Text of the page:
Analog Computers - Essay Example

The earliest computing machines in wide use were not digital but analog. In analog representation, properties of the representational medium ape (or reflect or model) properties of the represented state-of-affairs. (In obvious contrast, the strings of binary digits employed in digital representation do not represent by means of possessing some physical property -? such as length -? whose magnitude varies in proportion to the magnitude of the property that is being represented. Analog representations form a diverse class. Some examples: the longer a line on a road AP, the longer the road that the line represents; the greater the number of clear plastic squares in an architect’s model, the greater the number of windows in the building represented; the higher the pitch of an acoustic depth meter, the shallower the water. In analog computers, numerical quantities are represented by, for example, the angle of rotation of a shaft or a difference in electrical potential.

Thus the output voltage of the machine at a time might represent the momentary speed of the object being modeled. As the case of the architect’s model makes plain, analog presentation may be discrete in nature (there is no such thing as a fractional number of windows). Among computer scientists, the term ‘analog is sometimes used narrowly, to indicate representation of one continuously-valued quantity by another (e. G. , speed by voltage).

As Brian Cantle Smith has remarked: ‘Analog’ should be a predicate on a representation whose structure corresponds to that of which it represents That continuous representations should historically have come to be called analog presumably betrays the recognition that, at the levels at which it taters to us, the world is more foundational continuous than it is discrete. (Smith [1991], p. 271) James Thomson, brother of Lord Kelvin, invented the mechanical wheel-and-disc integrator that became the foundation of analog computation (Thomson [1876]).

The two brothers constructed a device for computing the integral of the product of two given functions, and Kelvin described (although did not construct) general-purpose analog machines for integrating linear differential equations of any order and for solving simultaneous linear equations. Kelvin’s most successful analog computer was his tide predicting machine, which remained in use t the port of Liverpool until the sass. Mechanical analog devices based on the wheel-and-disc integrator were in use during World War I for gunnery calculations.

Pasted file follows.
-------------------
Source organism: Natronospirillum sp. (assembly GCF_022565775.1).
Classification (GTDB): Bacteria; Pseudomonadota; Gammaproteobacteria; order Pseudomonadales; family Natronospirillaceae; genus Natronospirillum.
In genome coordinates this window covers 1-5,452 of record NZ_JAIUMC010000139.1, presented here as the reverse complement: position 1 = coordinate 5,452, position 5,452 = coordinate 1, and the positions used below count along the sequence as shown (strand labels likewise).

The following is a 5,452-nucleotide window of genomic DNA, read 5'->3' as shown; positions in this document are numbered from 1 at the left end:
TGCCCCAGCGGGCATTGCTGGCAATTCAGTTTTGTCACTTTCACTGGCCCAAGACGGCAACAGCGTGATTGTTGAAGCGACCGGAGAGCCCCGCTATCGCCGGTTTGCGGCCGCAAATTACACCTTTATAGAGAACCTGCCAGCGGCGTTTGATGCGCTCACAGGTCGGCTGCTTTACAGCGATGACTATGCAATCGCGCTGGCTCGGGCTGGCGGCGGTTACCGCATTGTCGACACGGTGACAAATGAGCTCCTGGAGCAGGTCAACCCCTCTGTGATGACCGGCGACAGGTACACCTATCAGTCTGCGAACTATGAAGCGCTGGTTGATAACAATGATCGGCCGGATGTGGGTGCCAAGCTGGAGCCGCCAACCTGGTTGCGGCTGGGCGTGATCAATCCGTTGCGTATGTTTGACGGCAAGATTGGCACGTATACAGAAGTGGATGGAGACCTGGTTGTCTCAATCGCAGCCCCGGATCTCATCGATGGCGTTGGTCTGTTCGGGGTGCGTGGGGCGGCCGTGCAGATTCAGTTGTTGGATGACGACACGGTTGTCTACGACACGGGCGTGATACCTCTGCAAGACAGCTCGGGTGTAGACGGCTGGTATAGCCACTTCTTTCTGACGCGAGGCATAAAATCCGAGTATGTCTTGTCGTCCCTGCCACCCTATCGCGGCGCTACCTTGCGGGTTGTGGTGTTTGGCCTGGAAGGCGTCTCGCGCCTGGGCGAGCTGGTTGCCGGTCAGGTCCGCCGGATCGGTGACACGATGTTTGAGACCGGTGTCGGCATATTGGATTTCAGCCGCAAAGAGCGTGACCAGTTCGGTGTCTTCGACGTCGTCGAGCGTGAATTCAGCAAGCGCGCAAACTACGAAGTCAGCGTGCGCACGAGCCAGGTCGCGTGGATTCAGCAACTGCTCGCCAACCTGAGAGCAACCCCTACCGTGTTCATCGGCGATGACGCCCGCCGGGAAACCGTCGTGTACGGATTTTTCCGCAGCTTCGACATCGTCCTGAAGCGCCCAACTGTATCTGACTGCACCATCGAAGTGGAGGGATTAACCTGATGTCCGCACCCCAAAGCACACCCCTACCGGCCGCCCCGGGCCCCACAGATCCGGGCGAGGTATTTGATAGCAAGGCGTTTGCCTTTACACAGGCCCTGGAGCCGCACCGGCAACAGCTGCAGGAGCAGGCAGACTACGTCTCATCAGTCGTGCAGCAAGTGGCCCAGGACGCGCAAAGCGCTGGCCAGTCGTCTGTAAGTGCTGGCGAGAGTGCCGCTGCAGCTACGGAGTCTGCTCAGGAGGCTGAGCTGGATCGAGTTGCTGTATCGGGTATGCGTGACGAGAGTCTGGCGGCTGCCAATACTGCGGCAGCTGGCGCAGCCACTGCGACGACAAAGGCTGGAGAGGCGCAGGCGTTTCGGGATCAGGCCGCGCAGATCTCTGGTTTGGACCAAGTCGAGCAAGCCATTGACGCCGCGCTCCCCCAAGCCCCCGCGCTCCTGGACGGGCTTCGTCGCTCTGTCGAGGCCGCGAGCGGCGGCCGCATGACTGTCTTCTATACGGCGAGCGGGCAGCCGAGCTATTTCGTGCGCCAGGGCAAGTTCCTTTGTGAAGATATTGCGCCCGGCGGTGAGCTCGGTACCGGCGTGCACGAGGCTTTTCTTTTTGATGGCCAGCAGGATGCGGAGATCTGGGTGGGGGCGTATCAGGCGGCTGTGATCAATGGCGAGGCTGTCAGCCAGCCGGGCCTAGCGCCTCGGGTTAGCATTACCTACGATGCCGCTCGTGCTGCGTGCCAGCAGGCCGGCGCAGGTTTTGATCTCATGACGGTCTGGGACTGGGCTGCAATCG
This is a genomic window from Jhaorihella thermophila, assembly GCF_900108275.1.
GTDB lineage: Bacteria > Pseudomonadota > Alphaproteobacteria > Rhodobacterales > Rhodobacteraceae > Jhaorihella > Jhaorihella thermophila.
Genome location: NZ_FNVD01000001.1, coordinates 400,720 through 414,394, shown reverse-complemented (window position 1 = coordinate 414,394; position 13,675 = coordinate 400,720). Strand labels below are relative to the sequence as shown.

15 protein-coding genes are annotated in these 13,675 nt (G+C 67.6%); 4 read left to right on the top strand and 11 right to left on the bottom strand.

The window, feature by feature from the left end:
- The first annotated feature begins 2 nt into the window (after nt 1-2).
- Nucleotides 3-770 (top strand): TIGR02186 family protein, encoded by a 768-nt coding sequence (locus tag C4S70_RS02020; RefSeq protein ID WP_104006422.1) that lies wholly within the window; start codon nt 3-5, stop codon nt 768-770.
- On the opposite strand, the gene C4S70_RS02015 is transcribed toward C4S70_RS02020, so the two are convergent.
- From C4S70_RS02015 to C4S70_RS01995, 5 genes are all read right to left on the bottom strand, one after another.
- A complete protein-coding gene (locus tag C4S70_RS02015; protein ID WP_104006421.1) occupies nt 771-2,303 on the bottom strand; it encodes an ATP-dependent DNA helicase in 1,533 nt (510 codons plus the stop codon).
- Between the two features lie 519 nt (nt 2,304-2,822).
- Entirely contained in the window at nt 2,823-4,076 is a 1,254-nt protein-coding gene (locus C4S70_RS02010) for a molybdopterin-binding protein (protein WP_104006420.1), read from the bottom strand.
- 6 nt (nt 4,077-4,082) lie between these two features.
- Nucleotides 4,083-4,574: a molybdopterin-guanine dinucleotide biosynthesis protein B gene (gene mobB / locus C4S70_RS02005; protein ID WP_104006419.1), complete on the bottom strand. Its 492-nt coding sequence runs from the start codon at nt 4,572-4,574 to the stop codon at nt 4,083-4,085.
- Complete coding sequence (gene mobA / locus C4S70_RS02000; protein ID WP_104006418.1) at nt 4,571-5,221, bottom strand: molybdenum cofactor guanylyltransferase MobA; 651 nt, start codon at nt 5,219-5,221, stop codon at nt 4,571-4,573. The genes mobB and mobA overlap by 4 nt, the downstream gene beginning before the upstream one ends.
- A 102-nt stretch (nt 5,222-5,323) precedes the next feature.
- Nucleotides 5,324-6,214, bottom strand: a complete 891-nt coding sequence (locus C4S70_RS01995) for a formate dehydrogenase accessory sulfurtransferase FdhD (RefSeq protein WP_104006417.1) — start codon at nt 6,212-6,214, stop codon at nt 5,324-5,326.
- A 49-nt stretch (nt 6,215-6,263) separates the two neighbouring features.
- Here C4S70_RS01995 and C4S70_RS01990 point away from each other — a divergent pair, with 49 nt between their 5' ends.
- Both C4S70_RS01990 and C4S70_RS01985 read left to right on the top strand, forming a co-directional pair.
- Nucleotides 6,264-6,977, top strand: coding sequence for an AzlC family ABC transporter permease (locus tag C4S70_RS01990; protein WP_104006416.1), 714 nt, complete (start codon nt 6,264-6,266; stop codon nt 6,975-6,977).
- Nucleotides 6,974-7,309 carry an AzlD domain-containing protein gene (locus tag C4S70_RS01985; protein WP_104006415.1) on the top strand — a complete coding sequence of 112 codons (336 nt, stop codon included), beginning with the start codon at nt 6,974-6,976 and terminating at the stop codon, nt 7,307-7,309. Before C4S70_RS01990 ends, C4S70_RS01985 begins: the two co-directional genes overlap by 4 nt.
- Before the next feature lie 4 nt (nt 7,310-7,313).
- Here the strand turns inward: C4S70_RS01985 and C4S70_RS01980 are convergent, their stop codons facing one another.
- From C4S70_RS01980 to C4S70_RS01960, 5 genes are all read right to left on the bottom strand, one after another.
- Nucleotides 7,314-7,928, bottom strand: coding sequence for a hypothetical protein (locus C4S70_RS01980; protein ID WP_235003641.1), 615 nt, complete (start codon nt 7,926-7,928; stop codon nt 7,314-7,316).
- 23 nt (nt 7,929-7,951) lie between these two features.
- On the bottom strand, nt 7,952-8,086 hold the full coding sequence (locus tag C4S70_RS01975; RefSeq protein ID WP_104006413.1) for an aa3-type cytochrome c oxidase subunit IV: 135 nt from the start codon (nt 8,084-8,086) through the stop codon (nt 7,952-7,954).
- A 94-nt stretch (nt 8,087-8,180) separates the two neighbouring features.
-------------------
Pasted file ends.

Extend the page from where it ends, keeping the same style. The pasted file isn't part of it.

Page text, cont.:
Following the war, the design of the integrator was considerably improved by Hannibal Ford (Ford [1919]). Stanley Fifer reports that the first semi-automatic mechanical analog computer was built in England by the Manchester firm of Metropolitan Vickers prior to 1930 (Fifer [1961], p. 29); however, I have so far been unable to verify this claim. In 1931, Vainer Bush, working at MIT, built the differential analyses, the first large-scale automatic general-purpose mechanical analog computer. Bush’s design was based on the wheel and disc integrator.

Soon copies of his machine were in use around the world (including, at Cambridge and Manchester Universities in England, differential analyzers built out of kit-set McCann, the once popular engineering toy). It required a skilled mechanic equipped with a lead hammer to set up Bush’s mechanical differential analyses for each new job. Subsequently, Bush and his colleagues replaced the wheel-and-disc integrators and other mechanical components by electromechanical, and finally by electronic, devices.

A differential analyses may be conceptualized as a collection of ‘black boxes’ connected together in such a way as to allow considerable feedback. Each box performs a fundamental process, for example addition, multiplication of a variable by a constant, and integration. In setting up the machine for a given task, boxes are connected together so that the desired set of fundamental processes is executed. In the case of electrical machines, this was done typically by plugging wires into sockets on a patch panel (computing machines whose function is determined in this way are referred to as ‘program-controlled’).

Since all the boxes work in parallel, an electronic differential analyses solves sets of equations very quickly. Against this has to be set the cost of massaging the problem to be solved into the form demanded by the analog machine, and of setting up the hardware to perform the desired computation. A major drawback of analog computation is the higher cost, relative to digital machines, of an increase in precision. During the sass and sass, there was considerable interest in ‘hybrid’ machines, where an analog section is controlled by and programmed via a digital section. However, such machines are now a rarity.